March is here, and we’re still struggling with COVID-19, the worst pandemic to strike our world since Polio made life miserable for millions of people, especially children and young people. I remember reading magazines filled with pictures of children in iron lungs, large machines that augmented the muscles involved in breathing. I lived on a homestead in the interior of Alaska, so I didn’t come into contact with many people; the infection didn’t really find us. By the time we moved to the city of Anchorage, Dr. Salk had invented the vaccine for polio.
However, several friends had survived the virus. Annie remembered her mother putting her and her three siblings to bed one night. Only Annie woke up; her sister and two brothers died and she lived in an iron lung for about seven years. Another good friend was partially paralyzed from the waist down; she walked with two canes.
As I said in a previous column, I’m worried that, as a society, we have become “germ-phobic,” so hung up on disinfecting and distancing ourselves that we’ve lost our human connections. I’ve also realized that terrible riots and looting have sprung up, that many cities have developed a crowd mentality; they’ve ceased to be responsible for vandalism, looting, even murder.
Although living in a largely rural community seems to help people be more thoughtful, isolation and loneliness is still very prevalent. Too many people seem to forget that we’re all together in this world turned upside down. My friends and I, including family members and consistent, admirable readers of my columns, spend quite a bit of time discussing how we cope on an individual basis.
A state senator, Evan Vickers, quoted Ezra Taft Benson, “Pride is concerned with who is right, humility is concerned with what is right.” Senator Vickers went on to discuss realities of COVID-19 in his weekly update that runs in some Southwestern Utah publications.
A friend told me that she wished people would simply be kind and stop worrying about who is right or wrong (arguments tend to get more strident and even vicious during elections—especially national elections). She had an unpleasant encounter when she made a small mistake when pulling out onto a main highway. An oncoming car had to shift into the left lane to avoid a collision. The car laid on the horn in a rude way. Unfortunately, a few minutes later she saw the couple at the gas station where she stopped to fill up. My friend apologized, but the woman was irate and yelled that my friend shouldn’t be allowed to drive—she was “too stupid to be behind the wheel.”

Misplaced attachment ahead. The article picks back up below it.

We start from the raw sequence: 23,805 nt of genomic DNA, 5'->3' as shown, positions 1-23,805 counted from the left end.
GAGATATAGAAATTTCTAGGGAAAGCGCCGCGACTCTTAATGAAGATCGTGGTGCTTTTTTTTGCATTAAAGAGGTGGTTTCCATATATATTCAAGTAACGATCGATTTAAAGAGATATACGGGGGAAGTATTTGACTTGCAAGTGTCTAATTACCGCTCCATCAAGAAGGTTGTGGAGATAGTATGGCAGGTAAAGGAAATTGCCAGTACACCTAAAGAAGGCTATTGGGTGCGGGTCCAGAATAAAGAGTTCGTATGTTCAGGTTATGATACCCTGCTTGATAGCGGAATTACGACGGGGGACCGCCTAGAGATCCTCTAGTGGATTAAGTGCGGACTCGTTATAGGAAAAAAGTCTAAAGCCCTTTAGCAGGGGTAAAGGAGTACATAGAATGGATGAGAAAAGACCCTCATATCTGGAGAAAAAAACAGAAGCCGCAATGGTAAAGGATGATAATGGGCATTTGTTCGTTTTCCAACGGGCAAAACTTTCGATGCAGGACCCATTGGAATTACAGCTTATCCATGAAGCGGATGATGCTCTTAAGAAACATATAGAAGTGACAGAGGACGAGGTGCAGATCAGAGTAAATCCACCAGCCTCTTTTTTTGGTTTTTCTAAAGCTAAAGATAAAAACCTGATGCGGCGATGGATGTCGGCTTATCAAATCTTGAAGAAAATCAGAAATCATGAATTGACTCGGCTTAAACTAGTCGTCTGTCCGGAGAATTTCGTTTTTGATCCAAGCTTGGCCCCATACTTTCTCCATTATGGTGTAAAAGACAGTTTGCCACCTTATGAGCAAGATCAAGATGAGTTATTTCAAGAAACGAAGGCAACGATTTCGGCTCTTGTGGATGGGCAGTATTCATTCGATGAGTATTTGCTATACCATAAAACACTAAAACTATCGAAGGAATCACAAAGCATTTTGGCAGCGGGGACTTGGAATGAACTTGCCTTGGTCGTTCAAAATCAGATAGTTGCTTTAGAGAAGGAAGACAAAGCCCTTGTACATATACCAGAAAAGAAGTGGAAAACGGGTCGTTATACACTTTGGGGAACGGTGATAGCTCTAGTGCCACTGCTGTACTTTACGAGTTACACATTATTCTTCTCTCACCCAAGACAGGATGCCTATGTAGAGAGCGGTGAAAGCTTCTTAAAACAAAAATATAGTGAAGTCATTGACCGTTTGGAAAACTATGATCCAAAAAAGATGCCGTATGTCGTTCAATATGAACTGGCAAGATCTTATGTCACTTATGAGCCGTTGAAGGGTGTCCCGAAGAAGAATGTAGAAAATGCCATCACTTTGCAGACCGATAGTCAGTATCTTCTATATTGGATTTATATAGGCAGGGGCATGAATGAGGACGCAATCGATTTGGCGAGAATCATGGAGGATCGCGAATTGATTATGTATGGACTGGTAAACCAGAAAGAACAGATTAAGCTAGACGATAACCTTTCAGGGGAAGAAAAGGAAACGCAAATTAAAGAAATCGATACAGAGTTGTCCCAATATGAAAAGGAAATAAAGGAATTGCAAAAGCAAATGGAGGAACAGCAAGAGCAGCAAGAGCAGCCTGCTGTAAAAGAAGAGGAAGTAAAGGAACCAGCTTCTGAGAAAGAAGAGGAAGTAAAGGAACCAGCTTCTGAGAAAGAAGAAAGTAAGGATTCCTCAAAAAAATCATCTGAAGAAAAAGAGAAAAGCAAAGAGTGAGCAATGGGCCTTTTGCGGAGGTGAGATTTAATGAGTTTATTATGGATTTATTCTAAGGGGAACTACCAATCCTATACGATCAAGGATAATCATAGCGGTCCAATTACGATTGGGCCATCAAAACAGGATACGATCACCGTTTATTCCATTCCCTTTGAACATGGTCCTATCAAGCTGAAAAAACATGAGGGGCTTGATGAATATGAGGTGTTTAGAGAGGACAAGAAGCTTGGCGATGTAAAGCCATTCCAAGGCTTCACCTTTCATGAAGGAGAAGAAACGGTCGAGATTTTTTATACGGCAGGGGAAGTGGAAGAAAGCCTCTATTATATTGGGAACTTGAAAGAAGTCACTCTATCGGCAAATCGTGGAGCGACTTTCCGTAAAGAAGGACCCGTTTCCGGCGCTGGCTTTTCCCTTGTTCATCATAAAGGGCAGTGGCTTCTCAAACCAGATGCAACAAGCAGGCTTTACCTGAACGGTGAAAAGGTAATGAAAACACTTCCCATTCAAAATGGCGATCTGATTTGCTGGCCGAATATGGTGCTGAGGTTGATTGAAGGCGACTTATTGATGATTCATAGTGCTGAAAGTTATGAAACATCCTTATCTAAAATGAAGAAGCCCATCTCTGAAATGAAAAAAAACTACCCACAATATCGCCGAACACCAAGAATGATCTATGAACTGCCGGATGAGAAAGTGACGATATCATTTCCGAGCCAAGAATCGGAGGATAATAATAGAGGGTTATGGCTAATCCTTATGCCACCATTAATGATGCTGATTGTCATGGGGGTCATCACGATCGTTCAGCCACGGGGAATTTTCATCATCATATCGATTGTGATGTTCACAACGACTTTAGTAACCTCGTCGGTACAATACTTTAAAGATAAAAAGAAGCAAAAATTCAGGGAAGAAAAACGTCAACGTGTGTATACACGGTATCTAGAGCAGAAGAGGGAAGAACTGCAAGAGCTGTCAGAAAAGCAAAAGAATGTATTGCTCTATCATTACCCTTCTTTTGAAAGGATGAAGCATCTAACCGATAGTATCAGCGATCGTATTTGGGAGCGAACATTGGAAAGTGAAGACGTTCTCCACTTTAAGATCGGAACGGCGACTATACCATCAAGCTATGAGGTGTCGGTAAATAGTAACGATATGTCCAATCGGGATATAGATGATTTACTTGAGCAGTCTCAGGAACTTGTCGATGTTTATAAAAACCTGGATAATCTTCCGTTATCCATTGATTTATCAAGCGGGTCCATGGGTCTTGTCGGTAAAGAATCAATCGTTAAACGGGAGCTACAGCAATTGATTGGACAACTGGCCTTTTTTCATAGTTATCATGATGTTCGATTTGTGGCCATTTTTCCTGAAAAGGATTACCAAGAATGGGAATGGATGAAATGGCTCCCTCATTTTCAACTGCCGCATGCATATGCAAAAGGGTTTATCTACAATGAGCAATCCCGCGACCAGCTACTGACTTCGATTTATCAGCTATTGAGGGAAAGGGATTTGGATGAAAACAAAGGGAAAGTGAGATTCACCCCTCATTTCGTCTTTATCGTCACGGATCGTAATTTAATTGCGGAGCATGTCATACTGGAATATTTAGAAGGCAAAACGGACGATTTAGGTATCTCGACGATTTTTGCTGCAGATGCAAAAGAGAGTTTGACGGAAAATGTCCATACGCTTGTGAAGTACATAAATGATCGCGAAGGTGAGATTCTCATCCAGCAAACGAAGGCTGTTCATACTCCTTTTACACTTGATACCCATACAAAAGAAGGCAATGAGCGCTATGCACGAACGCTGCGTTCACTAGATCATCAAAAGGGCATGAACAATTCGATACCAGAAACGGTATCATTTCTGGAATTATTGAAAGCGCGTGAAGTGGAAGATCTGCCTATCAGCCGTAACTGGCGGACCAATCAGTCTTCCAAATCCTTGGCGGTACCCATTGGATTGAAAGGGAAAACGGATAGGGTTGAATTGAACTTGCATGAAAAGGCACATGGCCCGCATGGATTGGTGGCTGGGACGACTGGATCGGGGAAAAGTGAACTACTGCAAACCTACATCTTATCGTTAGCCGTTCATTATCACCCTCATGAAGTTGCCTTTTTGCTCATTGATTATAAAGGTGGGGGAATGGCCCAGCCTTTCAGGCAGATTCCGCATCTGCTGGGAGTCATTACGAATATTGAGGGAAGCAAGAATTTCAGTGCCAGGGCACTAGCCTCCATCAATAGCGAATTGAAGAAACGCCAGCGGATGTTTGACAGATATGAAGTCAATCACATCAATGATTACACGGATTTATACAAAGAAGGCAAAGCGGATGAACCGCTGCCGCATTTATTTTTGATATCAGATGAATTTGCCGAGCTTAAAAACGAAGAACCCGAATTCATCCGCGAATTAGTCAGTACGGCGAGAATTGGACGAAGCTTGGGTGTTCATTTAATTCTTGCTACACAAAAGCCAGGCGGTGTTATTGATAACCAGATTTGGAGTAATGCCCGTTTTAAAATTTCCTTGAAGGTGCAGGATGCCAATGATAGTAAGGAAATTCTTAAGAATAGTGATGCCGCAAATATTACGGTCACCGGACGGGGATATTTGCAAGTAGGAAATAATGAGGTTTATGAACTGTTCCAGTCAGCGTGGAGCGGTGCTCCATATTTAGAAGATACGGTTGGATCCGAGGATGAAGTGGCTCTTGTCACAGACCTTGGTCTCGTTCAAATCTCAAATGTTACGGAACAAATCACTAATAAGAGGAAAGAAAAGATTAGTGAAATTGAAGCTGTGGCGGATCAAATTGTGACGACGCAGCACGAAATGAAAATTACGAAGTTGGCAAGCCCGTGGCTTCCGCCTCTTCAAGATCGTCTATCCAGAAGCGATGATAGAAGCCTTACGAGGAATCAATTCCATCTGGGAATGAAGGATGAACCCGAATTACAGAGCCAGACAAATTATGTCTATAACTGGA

Yes, my friend had made a mistake in misjudging how fast the oncoming traffic was going. But, really, all the yelling and rude behavior was way out of proportion to the incident. My friend was upset and sad. I was upset too when she told me about it. In fact, I discussed the incident with my sister and we both agreed that no matter what happens we need to give the person who bothers or upsets us the scenario that we would want if we do something that offends somebody else. We need to be empathetic with others. If someone cuts us off and zips into a parking place we had our eyes on, we can relax and think “maybe they’re hurrying to get a critical prescription filled.” If a friend offers to help us with a project on a particular day but fails to show up when he said he would, we can decide that something more important must have come up. Anger and other negative feelings are hard on our physical and mental health–they will eventually take a toll if we don’t use every means to displace them with positive or happy thoughts.
There has been a great deal of scientific information that proves our thoughts determine our health. Reading or watching humorous material has an immediate impact on our brains. Doing something nice for someone else causes our brains to release serotonin, the “feel good” chemical.
As we continue struggling with this pandemic, let’s all decide to practice kindness in words and deeds. Let’s be part of the solution for all the anger and cruelty which is infecting our society along with COVID 19.